An interview with Mike Augspurger, inventor of the One-Off Handcycle
By Faith Gregory and T.X. Watson
Mike Augspurger is the founder of One-Off Handcycles, a business that makes Handcycles for disabled people to ride on rough terrain.
“Up until recently I built and sold custom titanium bikes frames, and then after that I built and sold my own design for an off-road Handcycle, which is for people in wheelchairs,” said Augspurger.
Augspurger’s Handcycles usually weigh around 50 lbs, weight varying on wheels, seating and various components, and tend to be about 70 inches long. The frame is made of chrome moly steel.
“It’s a generally three-wheeled vehicle that’s arm powered, we like to think of it as the equivalent of a mountain bike for people who are in wheelchairs,” said Augspurger.
The handcycles are designed for rough terrain, but they also work on roads and bike paths.
The invention's story
“I was always into off-road motorcycles, and then off-road bicycles," said Augspurger. "Also when they first invented mountain bikes I was really into that. And I was an owner of a titanium bike frame company in the Boston area called Merlin Metalworks, which was one of the first brands of titanium bike frames.”
Augspurger became fast friends with his neighbor Bob Hall, who was the first person to enter the Boston Marathon in a wheelchair, often thought of as the grandfather of wheelchair racing.
“I learned from Bob about all these various kinds of wheelchair sports, and I always thought if I were in a wheelchair, what I would want is an off-road Handcycle. And I knew that they didn’t exist, so it was kind of compelling to make my own design,” said Augspurger.
The Handcycle Augspurger designed has two wheels in the front and one in the back, using rear-wheel drive, as opposed to having one wheel in the front and two in the back, using front wheel drive. This is to maximize control at high speeds and sharp turns for the rider.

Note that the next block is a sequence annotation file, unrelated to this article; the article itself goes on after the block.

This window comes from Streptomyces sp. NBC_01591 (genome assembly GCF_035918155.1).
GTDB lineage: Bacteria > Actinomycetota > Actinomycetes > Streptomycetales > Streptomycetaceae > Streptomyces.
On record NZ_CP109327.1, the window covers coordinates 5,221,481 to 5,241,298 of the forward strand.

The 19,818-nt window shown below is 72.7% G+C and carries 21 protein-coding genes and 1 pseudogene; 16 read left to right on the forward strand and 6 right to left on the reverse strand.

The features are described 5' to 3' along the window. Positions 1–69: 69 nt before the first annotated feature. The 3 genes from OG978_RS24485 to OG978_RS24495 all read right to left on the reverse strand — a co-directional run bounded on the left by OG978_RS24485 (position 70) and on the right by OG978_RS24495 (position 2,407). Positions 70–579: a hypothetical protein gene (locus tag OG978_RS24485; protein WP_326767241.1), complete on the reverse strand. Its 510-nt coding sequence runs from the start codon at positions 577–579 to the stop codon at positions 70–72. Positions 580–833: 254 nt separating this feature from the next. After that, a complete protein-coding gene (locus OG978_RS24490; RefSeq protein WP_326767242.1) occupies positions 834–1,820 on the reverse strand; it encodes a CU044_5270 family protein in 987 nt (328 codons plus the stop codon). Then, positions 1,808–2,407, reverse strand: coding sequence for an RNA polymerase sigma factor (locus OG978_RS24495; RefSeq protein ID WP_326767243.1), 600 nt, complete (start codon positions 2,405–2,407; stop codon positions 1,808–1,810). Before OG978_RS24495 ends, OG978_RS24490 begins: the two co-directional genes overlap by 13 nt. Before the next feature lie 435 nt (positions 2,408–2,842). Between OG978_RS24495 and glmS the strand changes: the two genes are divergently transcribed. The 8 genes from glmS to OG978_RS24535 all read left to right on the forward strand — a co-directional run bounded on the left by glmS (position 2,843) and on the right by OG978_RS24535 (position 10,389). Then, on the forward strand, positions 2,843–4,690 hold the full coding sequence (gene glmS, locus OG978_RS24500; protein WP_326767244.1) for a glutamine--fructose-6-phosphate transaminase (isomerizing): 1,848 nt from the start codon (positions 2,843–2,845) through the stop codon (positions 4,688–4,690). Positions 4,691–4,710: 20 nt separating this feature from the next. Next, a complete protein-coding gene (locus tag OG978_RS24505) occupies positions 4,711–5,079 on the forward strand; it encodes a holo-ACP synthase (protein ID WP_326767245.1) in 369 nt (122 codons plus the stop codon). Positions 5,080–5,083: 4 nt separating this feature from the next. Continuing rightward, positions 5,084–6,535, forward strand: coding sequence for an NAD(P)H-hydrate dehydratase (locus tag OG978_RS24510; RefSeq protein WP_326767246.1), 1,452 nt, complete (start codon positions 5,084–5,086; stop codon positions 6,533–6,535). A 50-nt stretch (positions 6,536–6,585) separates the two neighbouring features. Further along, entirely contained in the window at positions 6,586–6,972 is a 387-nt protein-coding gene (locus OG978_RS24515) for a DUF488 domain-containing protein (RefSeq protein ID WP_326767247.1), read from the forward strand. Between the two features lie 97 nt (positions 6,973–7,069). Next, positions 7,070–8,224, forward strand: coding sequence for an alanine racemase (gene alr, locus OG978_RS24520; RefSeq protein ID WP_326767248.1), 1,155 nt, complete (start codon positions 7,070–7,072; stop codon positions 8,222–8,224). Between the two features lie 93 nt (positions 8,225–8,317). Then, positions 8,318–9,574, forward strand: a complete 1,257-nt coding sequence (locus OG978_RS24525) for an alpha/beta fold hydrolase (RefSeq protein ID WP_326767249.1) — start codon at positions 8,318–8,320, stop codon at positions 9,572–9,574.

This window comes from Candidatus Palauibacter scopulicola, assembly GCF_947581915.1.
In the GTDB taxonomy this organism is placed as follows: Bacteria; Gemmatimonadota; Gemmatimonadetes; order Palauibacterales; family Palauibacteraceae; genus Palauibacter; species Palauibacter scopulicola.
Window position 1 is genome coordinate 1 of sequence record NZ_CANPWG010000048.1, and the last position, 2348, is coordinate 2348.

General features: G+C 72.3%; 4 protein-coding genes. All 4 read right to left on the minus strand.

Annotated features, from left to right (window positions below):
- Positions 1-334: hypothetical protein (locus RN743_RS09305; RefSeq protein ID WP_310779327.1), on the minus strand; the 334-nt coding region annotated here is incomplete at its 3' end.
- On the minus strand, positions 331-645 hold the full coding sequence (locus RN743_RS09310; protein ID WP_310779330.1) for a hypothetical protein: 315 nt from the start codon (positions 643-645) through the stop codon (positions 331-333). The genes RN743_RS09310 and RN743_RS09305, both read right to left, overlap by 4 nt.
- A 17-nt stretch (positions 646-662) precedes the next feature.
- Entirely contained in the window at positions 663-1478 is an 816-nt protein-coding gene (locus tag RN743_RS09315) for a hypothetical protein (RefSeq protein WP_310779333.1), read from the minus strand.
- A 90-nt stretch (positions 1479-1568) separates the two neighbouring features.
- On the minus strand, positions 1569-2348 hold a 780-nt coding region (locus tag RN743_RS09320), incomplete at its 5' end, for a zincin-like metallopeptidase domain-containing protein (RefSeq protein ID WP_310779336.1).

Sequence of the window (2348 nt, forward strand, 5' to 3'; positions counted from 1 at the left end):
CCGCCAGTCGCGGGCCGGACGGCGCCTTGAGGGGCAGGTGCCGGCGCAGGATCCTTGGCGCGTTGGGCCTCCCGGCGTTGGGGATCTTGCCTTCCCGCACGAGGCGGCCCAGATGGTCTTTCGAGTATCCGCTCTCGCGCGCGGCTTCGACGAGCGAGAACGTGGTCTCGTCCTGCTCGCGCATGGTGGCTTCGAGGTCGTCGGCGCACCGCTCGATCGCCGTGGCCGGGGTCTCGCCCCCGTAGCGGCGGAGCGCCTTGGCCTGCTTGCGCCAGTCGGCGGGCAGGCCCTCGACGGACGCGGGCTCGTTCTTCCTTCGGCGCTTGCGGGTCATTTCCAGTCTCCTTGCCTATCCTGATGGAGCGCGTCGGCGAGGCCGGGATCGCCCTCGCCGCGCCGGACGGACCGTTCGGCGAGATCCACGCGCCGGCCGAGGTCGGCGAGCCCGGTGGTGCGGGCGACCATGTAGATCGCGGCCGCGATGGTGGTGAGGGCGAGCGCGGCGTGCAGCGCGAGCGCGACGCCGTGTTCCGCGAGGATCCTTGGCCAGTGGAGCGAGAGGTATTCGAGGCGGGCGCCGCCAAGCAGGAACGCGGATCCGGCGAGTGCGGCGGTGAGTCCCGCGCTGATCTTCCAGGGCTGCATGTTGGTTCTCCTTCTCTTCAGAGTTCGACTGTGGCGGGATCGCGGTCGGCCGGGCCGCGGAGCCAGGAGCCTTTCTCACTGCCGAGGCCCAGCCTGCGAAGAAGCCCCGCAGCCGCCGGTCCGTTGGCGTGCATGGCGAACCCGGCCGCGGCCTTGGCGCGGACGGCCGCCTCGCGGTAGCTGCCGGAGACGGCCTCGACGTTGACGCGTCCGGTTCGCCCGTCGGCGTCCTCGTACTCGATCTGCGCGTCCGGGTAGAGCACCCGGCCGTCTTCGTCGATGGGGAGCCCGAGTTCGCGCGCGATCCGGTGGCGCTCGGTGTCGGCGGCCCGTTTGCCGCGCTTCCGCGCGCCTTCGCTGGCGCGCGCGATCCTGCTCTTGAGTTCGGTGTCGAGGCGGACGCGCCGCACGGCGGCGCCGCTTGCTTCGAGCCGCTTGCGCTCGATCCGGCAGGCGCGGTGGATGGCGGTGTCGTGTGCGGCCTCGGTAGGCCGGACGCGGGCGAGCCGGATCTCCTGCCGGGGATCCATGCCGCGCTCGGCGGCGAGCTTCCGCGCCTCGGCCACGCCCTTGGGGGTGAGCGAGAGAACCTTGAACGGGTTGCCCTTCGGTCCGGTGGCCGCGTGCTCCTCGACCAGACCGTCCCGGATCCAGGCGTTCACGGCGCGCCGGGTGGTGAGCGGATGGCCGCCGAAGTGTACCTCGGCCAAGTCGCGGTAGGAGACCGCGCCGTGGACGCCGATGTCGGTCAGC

Augspurger had local wheelchair athletes test them out to make sure the models actually work for people with disabilities. He said disabled people think of things to test on the Handcycle that able bodied people wouldn’t even think to try.
The hardest part of designing the Handcycle was how the rider would steer and crank with their hands at the same time.
Augspurger designed a chest support for the Handcycle, because a lot of paralyzed people aren’t just paralyzed from the waist down, but from the stomach or mid chest down, so they couldn’t be sitting up while riding.
Augspurger had one of the wheelchair athletes come over to test out the chest support while riding the Handcycle. He had attached the support with hose clamps.
“(To steer the Handcycle) you had to keep cranking, reach up with one hand and adjust the steering. I knew it was a big problem, and I didn’t have the answer, but when he’s riding around, the hose clamps weren’t tight enough, and the chest support thing swung over to the side. and I thought ‘oh, I wonder if I could use that to steer with.’ When it moved to the side I thought I could have cables on there, and that’s how it works, is you steer it with your chest with this pivoting chest pad. That’s actually probably the biggest innovation, to steer with your chest because your hands are busy.”
Augspurger's design is the only kind of Handcycle that’s not a recumbent, a wheeled vehicle where the rider lays on their back and pedals.
In 2006, Augspurger sponsored the first ever off-road Handcycle race in Colorado. Eleven athletes competed, all on his Handcycles.
There were 10 years in between when Mike made his first design sketches for his Handcycle -- which has been structurally almost the same since the beginning -- and when he actually had the resources to start working on it.
"I subscribed the the wheelchair magazine and every month I would sort of panic, get it out of the mailbox and look through, because I expected somebody else was going to beat me to it. And then, twenty years later, I think, 'God, I wish somebody else would make these.' For ten years I'd think, 'how many of these do I have to make?' I'd rather make them better, or make a slightly different version, instead of just taking orders and making the same thing again."
The problem with athletic equipment for people with disabilities
Ausburger is no longer in business, but a few other business sell models based on his designs. He said all of those organizations has offered to pay him licensing fees, but currently he isn't asking any of them to pay for their permission to use the patent. When he gets requests now, he sends people to Jake O'Connor, and his company Reactive Adaptations.
He said it's common for athletic equipment for people with disabilities to just disappear as soon as the first company to make them stops producing them.
"There was a water ski for a while that you kneel on, it built up into a whole sport ... but the people who were making the water ski stopped and nobody else would do it so the sport just died."
More information on One Off Handcycles can be found at oneoffhandcycle.com including photos and videos.